Declining Orange Consumption in Japan: Generational Changes or Something Else?
by Hiroshi Mori, Dennis Clason, Kimiko Ishibashi, William D Gorman, and John Dyck
Economic Research Report No. (ERR-71) 29 pp, February 2009
Japan is a leading market for U.S. oranges. Since 1995, orange consumption in Japan has declined. This report summarizes an analysis of household survey data to assess various factors that may be related to the decline. Consumption of oranges in Japan differs markedly across generations, with younger generations (cohorts) eating fewer oranges than older generations. However, within generations, as individuals in Japan grow older, they eat more oranges. On balance, the effects on consumption associated with aging and birth cohort membership are mostly offsetting. Orange prices affect consumption levels, but household income does not. Even after the analysis accounts for price and demographic variables, a strong downward trend is evident in orange consumption in Japan. Results suggest that orange consumption could decline even more in the future.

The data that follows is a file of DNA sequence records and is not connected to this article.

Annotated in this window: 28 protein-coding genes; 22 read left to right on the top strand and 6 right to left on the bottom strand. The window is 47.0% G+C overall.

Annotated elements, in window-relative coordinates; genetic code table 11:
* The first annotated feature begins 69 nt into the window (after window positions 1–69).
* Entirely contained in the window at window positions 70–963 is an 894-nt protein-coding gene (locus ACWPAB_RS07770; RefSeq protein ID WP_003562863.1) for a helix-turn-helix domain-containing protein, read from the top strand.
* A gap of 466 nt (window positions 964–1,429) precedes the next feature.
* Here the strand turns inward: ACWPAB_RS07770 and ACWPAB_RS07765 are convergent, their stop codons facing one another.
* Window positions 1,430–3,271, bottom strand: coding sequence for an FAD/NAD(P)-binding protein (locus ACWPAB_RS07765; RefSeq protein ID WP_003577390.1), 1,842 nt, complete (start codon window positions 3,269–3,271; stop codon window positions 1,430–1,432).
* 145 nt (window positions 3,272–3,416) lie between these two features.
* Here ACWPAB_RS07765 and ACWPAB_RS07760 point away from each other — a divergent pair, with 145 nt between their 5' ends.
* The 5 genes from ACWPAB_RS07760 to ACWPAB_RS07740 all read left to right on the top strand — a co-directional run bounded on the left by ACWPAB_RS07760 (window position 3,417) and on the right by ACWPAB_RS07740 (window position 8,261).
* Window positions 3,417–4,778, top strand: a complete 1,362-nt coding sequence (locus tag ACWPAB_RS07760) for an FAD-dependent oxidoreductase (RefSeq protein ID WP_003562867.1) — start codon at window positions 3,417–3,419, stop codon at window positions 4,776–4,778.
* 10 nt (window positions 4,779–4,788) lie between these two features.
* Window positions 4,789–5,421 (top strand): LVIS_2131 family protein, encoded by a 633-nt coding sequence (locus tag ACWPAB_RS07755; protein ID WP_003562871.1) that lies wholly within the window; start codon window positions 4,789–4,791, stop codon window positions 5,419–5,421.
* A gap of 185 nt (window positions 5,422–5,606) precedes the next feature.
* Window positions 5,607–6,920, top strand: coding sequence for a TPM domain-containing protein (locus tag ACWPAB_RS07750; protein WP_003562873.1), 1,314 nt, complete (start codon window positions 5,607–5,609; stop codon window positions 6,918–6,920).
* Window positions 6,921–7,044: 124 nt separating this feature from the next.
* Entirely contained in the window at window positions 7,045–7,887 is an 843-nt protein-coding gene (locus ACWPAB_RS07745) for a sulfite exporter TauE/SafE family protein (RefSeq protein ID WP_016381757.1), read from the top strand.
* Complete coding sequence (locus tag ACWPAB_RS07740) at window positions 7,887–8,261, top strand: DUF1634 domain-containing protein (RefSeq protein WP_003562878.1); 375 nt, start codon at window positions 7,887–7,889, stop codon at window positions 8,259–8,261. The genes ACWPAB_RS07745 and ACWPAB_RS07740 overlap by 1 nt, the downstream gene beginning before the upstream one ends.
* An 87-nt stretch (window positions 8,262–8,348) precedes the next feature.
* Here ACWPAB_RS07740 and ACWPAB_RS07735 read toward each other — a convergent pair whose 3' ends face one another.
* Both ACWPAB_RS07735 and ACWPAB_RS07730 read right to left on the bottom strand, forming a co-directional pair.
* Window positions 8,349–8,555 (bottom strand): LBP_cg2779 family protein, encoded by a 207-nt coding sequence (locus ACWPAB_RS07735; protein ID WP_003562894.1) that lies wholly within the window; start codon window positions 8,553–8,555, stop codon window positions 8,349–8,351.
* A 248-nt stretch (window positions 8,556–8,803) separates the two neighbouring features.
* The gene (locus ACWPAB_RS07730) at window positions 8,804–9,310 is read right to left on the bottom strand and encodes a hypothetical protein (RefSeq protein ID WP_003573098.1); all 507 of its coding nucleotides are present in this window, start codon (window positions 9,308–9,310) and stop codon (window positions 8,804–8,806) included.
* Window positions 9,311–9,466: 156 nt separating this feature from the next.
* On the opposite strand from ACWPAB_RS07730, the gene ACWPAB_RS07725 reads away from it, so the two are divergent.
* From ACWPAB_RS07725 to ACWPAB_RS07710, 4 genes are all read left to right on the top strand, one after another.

Keywords: Japan, oranges, consumption, age/period/cohort analysis
In this publication...
- Report summary, 156 kb | HTML
- Abstract, Contents, and Summary, 133 kb
- Introduction, 158 kb
- Household Purchases of Oranges by Age of Household Head, 45 kb
- Deriving Individual Consumption From Household Data, 61 kb
- Decomposing Individual Consumption by Age From 1987 to 2006 Into Age, Cohort, and Period Effects, 57 kb
- Discussion of Age, Period, and Cohort Effects, 118 kb
- Economic Analysis of Period Effects on Orange Consumption—Are Oranges Normal Goods in Japan?, 127 kb
- Conclusions, 39 kb
- References, 45 kb
- Entire report, 462 kb
- Download ERR71.zip, 163 kb
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